i always kind of rage quietly and angrily when i get to read about another dead trans woman of color because i know damn well that the people in our community who profit off this won’t be far behind like vultures to rip apart the corpse. we’ll get a well-intentioned but ultimately poorly executed article or two about violence, a pile of misgendering (and yes, when you say “born male” about a trans woman, you’re fucking misgendering us…just like using an old/dead name), and probably a free side of racism and transmisogyny working together somewhere in the article. the journalist is almost always white, they’re pretty uniformly cis, and though people misunderstand journalists as members of the ruling class (they’re not, have you seen what it pays in the trenches?), journalists often use their position of personal power and privilege to assume everyone else reads from the same perspective and sees a dead trans woman of color as someone else/something else entirely. i read the paper, and i don’t see the epidemic of violence against trans women of color as an external issue. and, oh yeah, what you see in the paper? that’s just what gets reported. how many acts of violence go unreported because of shame or how fucking awful the cops are?

thus, the solution is twofold: one, we need the “trans community” to stop being an exclusive treehouse for some. i’ve made this point before, others have made this point before, and it’s possible your mom has made this point before, and in at least two cases, someone i know’s mother HAS indeed made this point before. it’s old business, and it keeps coming up for a reason: the fact that people keep  acting in ways that perpetuate this power structure is Deeply Problematic, and when nobody questions why this same core group of people gets to exercise their vendetta against people who aren’t the same as them even when it keeps happening, people are enabling that behavior and sinking to that level, which is quite honestly pretty gross. two, the idea that acceptable human losses exist needs to be confronted. from “you don’t deserve hormones” to Erika Keels’s broken body in the street being run over by a waste of humanity who was never fucking charged with a crime though he ran her over four times, this mentality has got to change because it’s killing people, whether quickly or slowly. the acceptable losses, you’ll start noticing, are almost always trans women of color, disabled people, people whose appearance doesn’t match certain expectations…and we all know damn well why it is and that shit needs to stop. Caucasian folks, able-bodieds, etc: time to step your game up and start asking hard questions about things like this. if you’re doing so, great. if you’re making excuses for the power structure, time to stop. if you’re carrying water for the power structure, it’s time to throw that water on the ground and stop making excuses for why you’re doing it. and if you’re the power structure…your days on top are numbered and it might behoove you to clean out your treehouse because you know what happens to treehouses built without permits…they get demolished. we’ve asked nicely and you slammed the door in our face, over and over…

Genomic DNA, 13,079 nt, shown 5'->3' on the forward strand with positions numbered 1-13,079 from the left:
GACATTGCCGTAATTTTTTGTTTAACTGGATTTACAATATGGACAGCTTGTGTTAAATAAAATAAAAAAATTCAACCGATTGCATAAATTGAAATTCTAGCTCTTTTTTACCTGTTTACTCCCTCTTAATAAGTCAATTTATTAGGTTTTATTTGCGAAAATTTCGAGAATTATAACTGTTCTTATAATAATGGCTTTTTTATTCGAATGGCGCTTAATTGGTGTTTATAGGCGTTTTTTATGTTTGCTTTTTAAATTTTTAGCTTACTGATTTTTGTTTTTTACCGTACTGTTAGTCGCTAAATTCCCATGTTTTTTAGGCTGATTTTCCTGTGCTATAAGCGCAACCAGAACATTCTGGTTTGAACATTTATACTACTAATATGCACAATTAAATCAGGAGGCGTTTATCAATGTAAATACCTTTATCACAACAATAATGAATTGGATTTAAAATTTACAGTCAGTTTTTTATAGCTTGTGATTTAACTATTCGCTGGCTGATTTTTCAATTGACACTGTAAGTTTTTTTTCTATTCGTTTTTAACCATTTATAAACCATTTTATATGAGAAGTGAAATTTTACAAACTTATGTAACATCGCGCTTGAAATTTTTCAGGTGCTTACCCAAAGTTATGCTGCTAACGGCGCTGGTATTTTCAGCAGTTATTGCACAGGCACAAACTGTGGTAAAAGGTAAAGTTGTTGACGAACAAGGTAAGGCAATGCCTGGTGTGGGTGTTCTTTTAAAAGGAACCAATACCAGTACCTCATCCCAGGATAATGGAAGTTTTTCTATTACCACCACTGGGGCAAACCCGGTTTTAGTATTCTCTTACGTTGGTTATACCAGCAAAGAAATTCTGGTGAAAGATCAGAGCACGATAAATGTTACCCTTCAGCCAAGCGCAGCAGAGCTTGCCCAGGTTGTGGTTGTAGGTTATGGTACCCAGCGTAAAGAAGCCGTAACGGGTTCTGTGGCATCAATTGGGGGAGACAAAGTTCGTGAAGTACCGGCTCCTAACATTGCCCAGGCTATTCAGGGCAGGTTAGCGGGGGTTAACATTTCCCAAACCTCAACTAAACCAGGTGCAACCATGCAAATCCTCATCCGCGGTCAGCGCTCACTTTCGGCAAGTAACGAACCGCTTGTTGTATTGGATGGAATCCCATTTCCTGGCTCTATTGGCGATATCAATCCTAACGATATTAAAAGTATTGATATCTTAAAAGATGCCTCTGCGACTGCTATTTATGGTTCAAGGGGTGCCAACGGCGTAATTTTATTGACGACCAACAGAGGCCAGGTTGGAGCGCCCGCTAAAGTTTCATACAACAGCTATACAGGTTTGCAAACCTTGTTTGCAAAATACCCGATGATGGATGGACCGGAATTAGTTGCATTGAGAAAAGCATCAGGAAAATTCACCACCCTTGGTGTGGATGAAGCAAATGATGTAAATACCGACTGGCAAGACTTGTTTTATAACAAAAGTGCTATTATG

18 Responses to “the ‘trans community’, trans women of color, and the ‘you deserve it’ mentality”

  1. Remembering Your Dead is my absolute least favorite day in the world. It is a wretched hive of privilege and personalizing the suffering of others. Last year, someone complained because I had apologized for “botching the pronunciation of any names I read” because “botching” was deemed too violent and triggering for the white trans people who attended.

    Yes, to perform or make clumsily is indeed a very violent and disrespectful image to associate with people trying to get through a list of over 200 names without being overcome with hopelessness and grief.

    (I am aware that they probably heard it as “butchering”, but I still maintain that to take up space at a memorial ceremony to nitpick verbs is ridiculous, invasive, and disgustingly privileged.)

    I love my community. I do not like it.

    • i’d like an opportunity, honestly, to know how i feel about it from within as opposed to from without…but you know how i feel about all this. there’s a reason i just let a lot of trans people run with their assumptions that i’m cis, because their little heads are not ready to consider that that girl could be trans.

      that said, i’d rather an apology for botching (and i assume you’d get the pronouns right, yo) than just going DAMN THE TORPEDOES and steaming full speed ahead assuming you know. i know that the community probably gets pissy around “botched” because there’s so much of a narrative around “botched” surgery…of course these are the same people who police surgery and say you have to have every surgery they think you should. (this is also super othering and gross for trans men)

      “(I am aware that they probably heard it as “butchering”, but I still maintain that to take up space at a memorial ceremony to nitpick verbs is ridiculous, invasive, and disgustingly privileged.)”

      …word. so much word. and yet there’s this mess of pronoun fuckups from the people reading names and NOBODY CARES.